30/5/20 Yesterday I went on a walk with a friend, her first outing alone since lockdown. She asked me if I thought it was true there was more wildlife and more birdsong since lockdown, or whether we were simply noticing them more. I have heard many people say it, and seen many videos of wild animals wandering care-free down empty high streets, but the question of there being more wildlife, objectively speaking, needed logical consideration. It was probably a subject for the radio programme More or Less.
When she began describing the things she’d noticed, it was clear to me that most of it was just a matter of hearing birds where traffic noise would normally drown them out or encourage them to move elsewhere; or birds and other animals being happy in places they’d usually avoid. Fewer people, less traffic and less noise all mean that animals may be considering raising a family or looking for food where they never would have before. People have also slowed down, are spending more time at home and probably more time walking and cycling in their neighbourhood; therefore they are most likely seeing and hearing things that usually pass them by. But I don’t really see how there can be more wildlife already. Perhaps there will be at the end of the season, if nesting is more successful or more widespread this year. Perhaps some plants and animals that are sensitive to air quality will also benefit, though I can’t imagine the effects would be noticeable just yet.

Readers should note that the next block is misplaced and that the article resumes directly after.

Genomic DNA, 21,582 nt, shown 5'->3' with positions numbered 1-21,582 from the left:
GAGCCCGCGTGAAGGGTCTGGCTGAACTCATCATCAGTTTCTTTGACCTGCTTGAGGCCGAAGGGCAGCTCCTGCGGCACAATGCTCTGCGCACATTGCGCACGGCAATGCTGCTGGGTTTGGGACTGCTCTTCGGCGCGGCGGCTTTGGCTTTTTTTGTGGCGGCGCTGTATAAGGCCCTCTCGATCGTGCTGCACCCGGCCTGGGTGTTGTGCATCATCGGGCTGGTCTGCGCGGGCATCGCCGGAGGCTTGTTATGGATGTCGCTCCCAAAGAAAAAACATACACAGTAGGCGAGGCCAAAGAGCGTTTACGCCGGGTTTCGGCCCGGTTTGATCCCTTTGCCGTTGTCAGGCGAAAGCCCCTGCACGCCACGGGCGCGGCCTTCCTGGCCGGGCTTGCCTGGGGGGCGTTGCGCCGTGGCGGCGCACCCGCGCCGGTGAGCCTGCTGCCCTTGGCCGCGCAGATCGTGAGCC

23/4/20 I thought I had forgotten to write my final winter treasure in the turmoil that was the month of March. I had to look back through the list of blogs on my website to check. It was a relief to find I hadn’t forgotten to do it; but slightly worrying that all recollection of it had since deserted me.
This month I did forget, until a few days ago when I realised we were approaching the last week of April. I’m not entirely sure how we got here.